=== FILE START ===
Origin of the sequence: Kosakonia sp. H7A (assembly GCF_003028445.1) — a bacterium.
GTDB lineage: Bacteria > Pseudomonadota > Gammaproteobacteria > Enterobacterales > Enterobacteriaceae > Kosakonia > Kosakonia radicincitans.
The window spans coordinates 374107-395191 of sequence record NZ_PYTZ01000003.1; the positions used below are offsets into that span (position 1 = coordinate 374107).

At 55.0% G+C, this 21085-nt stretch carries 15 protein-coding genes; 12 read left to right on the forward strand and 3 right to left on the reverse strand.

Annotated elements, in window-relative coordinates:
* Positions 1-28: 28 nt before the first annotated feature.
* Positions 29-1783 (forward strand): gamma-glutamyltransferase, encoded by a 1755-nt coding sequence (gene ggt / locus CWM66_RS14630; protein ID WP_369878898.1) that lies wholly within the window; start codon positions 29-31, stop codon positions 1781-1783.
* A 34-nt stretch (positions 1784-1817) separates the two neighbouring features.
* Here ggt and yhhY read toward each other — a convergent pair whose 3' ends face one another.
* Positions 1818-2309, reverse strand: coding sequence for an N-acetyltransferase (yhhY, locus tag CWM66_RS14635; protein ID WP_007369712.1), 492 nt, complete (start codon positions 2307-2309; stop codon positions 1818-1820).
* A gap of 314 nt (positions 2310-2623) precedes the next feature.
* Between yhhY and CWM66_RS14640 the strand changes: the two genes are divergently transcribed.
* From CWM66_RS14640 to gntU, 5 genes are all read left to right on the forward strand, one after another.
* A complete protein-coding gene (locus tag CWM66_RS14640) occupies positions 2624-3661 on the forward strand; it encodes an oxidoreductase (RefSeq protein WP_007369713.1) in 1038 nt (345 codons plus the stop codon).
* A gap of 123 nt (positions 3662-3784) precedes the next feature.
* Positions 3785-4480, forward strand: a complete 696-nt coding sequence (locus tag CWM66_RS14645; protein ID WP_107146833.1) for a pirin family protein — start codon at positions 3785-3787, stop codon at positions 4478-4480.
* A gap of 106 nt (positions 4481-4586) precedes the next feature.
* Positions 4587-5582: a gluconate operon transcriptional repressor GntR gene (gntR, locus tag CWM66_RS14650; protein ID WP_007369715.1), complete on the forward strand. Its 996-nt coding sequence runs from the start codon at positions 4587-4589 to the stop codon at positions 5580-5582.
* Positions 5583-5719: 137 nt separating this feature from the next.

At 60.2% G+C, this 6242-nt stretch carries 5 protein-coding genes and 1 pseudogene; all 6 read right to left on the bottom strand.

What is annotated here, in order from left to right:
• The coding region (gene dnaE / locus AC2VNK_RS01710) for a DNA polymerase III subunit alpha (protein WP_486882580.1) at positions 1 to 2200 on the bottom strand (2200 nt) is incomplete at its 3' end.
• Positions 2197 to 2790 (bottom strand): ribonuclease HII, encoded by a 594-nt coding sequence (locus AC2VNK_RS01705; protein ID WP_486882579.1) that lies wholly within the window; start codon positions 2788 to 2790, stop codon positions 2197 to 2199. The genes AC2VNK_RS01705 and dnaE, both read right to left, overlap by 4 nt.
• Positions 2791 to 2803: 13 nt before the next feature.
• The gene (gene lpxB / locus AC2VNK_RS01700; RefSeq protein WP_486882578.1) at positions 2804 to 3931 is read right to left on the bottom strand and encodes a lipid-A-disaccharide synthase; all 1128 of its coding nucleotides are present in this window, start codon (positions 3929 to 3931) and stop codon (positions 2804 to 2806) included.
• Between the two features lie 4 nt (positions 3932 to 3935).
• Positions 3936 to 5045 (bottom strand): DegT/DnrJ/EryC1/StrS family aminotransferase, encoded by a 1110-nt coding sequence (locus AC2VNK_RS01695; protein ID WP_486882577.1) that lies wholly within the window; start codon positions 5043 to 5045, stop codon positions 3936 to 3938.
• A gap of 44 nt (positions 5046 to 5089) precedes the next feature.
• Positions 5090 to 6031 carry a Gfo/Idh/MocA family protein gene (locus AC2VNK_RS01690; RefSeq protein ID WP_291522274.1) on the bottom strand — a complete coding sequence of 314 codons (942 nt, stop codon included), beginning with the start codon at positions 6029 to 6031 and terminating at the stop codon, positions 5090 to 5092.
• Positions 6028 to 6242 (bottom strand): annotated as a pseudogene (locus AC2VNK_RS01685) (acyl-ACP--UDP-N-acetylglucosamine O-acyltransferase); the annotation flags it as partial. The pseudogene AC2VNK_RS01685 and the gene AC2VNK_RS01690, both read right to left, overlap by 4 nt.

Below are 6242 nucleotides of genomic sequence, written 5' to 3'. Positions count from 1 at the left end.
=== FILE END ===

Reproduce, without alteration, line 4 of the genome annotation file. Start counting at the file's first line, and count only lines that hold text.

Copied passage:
At 55.0% G+C, this 21085-nt stretch carries 15 protein-coding genes; 12 read left to right on the forward strand and 3 right to left on the reverse strand.